With that in mind, today’s poems have to do with farming, but they also have to do with endings and pretending — two matters we must handle when pursuing the risky next step.
These poems are from Jess Gigot, Ph.D, who is one of the two farmers at Harmony Fields which is in the Skagit Valley of Washington State. She and her husband, Dean, tend to their sheep, grow organic herbs, and perform bluegrass music in their band called The Dovetails. I highly recommend her book of poetry called Flood Patterns.
As the last leaves gather
Around the base of the chestnut
Geese return to the westward field.
They coolly comb the vacant rows
Once corn, now stubble.
Snow spans its wings across the hills
Like angels; the glossy glow of dawn
Shines prophetic on leaf and hoof.
Donkey, sheep, gentle herb
Stand against the frigid dark –
It’s doggedness that does it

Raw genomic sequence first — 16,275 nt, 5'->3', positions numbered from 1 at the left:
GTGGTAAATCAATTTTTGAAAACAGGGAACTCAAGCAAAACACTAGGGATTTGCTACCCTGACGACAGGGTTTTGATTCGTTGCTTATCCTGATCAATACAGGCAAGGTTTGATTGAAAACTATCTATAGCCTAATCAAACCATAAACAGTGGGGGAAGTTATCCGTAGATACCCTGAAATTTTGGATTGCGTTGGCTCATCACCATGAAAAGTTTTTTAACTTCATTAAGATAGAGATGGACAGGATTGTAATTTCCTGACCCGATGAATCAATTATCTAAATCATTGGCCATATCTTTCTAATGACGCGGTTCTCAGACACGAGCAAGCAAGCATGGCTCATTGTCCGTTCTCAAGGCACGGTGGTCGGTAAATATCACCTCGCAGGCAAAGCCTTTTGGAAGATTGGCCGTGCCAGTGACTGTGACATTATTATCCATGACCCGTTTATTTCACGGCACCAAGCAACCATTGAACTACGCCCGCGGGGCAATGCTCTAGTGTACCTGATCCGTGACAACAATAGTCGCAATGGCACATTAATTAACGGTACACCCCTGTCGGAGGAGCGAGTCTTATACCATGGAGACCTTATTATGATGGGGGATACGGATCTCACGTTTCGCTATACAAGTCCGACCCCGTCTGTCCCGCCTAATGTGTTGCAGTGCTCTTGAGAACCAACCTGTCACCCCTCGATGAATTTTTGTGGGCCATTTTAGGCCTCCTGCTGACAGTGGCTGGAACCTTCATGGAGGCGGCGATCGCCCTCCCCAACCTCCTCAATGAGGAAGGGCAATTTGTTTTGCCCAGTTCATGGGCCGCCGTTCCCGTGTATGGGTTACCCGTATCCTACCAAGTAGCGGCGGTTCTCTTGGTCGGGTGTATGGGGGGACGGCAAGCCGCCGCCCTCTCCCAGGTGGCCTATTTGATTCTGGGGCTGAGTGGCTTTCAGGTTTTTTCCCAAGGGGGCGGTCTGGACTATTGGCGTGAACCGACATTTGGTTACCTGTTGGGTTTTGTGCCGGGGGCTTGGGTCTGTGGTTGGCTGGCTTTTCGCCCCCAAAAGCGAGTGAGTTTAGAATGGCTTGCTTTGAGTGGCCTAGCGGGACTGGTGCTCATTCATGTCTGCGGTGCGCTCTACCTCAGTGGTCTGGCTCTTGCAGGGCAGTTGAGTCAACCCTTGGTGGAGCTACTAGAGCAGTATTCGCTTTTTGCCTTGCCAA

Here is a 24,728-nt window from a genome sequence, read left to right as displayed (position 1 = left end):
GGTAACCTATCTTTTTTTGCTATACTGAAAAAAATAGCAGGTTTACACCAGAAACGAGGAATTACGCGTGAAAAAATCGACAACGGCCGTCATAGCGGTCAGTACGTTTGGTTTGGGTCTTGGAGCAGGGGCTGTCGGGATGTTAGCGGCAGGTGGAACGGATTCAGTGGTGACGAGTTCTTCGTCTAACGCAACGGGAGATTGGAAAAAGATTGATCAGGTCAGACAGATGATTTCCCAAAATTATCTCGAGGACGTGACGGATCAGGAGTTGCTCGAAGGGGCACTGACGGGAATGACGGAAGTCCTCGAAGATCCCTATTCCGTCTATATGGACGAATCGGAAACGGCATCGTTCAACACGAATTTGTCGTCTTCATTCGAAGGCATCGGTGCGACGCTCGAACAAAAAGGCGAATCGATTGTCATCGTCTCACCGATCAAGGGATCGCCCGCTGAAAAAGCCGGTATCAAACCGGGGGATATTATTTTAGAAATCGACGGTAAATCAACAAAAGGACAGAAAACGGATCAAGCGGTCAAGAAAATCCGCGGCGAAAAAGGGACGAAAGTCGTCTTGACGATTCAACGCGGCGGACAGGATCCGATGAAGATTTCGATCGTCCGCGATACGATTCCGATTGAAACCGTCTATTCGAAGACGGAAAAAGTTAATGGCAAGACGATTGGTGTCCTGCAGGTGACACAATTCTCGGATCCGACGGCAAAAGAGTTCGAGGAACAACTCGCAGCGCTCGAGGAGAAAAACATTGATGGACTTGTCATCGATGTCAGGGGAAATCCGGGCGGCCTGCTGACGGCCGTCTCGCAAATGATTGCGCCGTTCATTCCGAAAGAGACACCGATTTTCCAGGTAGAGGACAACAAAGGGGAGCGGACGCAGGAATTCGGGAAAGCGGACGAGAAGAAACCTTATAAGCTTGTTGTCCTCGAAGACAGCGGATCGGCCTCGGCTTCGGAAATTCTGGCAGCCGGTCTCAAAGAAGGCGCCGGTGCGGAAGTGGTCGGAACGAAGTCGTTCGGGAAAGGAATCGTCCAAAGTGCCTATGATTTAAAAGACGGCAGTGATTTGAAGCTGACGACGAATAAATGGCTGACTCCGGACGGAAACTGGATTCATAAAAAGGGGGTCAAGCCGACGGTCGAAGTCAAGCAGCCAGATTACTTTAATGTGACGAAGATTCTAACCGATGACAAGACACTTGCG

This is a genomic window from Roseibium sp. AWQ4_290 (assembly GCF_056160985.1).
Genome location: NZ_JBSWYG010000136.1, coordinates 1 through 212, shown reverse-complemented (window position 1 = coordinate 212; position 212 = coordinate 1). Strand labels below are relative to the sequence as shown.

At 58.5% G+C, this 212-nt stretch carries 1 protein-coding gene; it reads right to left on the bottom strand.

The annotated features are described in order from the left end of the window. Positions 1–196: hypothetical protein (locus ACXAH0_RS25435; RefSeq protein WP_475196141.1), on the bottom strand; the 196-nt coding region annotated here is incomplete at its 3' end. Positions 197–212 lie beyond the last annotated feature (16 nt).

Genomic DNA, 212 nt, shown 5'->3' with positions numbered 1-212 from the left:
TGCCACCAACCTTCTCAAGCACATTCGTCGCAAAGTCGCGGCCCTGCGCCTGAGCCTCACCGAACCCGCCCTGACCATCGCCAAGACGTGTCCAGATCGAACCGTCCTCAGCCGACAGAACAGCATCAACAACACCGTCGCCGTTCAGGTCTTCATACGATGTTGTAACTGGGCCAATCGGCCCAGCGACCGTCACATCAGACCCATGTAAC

And faith in the next spring.
Let our bevy glide into winter
With no wisps of despair.
Let us celebrate every solemn
Slap of rime and remember –
A fire breathes beneath the cold.
Pretending to Be St. Francis
The sheep greet me at the fence
As I carry grain from the shed
To the wooden feeder.
I am groggy and waking up slowly.
I feel them sensing me out
Of their black dash eyes –
A bleat, and then a nudge
Behind my knee.
I strew barley and oats,
Jam the racks with hay squares.
They chomp and swallow
Many loud thankyous.
Sometimes I feel their gratitude
Sometimes I just see breath.
Use the farm as your setting, or use farming language, and write an ending or a pretending poem. As summer nears to an end and transition to a new season begins, what do you notice? What have you sown that has grown beyond what you dreamed? What can you pretend until you believe?